Young volunteers eagerly tackle the tough jobs at state parks

AmeriCorps volunteers plant wiregrass in a longleaf pine forest at Singletary Lake State Park.
AmeriCorps volunteers plant wiregrass in a longleaf pine forest at Singletary Lake State Park.

By and large, the young people involved in the national AmeriCorps program are strong and eager, and it’s a good thing.

The nine AmeriCorps volunteers who dropped their bags at William B. Umstead State Park six weeks ago have since been going nonstop at some of the hardest labor the state parks system has to offer. Today, they’re close to finishing a labor-intensive project to hand-plant more than 13,000 clumps of wiregrass among the longleaf pines of Singletary Lake State Park. They’ve already spent days cutting and hauling small hardwood trees from the longleaf stand. And, during the past weeks, they’ve dug fire lines for prescribed burns and cut invasive species out of the forests. In the midst of all this, they spent a week battling a woodlands fire that closed Pilot Mountain State Park after a prescribed burn escaped fire lines.

This is the third year the state parks system has qualified to host an AmeriCorps volunteer team. The federal program for men and women age 18-24 dispatches teams throughout the states for up to 11 months to perform about 1,700 hours of community service. The current team is on its last mission before disbanding next week. To a person, they’ve said they value the experience but are ready to go home.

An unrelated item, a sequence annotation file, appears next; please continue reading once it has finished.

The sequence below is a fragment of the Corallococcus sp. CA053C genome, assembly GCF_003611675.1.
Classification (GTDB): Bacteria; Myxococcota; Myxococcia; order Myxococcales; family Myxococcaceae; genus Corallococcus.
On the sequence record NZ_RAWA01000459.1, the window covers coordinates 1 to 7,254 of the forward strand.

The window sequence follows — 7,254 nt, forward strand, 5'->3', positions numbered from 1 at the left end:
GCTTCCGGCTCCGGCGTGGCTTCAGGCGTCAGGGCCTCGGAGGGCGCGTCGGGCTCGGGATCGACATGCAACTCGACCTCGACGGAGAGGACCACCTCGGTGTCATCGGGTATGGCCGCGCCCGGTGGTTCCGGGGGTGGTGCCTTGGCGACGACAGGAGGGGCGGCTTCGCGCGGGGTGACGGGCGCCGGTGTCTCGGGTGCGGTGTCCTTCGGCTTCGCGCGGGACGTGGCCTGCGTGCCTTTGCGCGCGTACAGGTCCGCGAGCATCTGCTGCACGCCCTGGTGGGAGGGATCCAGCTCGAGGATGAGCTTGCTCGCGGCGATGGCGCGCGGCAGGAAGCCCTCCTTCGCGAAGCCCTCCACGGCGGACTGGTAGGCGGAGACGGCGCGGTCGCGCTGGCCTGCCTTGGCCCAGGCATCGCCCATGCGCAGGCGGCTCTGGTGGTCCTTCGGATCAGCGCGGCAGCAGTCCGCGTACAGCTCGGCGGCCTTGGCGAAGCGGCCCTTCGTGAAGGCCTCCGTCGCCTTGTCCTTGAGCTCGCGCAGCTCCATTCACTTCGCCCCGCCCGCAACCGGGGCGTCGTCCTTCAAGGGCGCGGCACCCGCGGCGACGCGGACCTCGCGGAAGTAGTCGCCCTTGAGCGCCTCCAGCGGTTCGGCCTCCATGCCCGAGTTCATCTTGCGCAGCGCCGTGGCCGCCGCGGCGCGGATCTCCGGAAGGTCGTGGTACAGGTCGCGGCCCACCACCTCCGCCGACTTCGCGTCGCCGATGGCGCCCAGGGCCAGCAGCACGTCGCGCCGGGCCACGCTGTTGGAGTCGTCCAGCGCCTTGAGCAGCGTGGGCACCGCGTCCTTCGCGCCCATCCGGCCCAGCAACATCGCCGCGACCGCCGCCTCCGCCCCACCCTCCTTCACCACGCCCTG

In the past, teams have camped for weeks at some of the parks. For the most part this year, they were housed in group cabins at Umstead, Hanging Rock and Singletary Lake where heat and warm showers were welcome. Last year’s crew had a particularly arduous time. Just a couple days after arriving, they were dispatched to a contentious fire at Chimney Rock State Park.

Volunteers man fire lines at Pilot Mountain State Park.
Volunteers man fire lines at Pilot Mountain State Park.

“The partnership with AmeriCorps has hopefully been a valuable experience for the young volunteers and it has certainly been valuable forthe state parks system,” said Lewis Ledford, state parks director. “It increases our efficiency and gives us more options in the managing the parks’ natural resources.”

The team’s tenure in state parks was arranged by our natural resource management biologists. With the help of park superintendents, they lined up worthwhile projects and arranged logistics – and managed to teach the volunteers why their work is important.

The Singletary Lake effort significantly stretched a $2,500 grant from Quail Unlimited to establish warm-season grasses in areas off-limits to hunting. The wiregrass groundcover is an important link in the longleaf pine ecosystem, favored not only by quail but by the federally endangered red-cockaded woodpeckers. The state park in Bladen County has two known colonies of the rare birds, which demand a longleaf pine habitat of widely spaced trees and sparse undergrowth.

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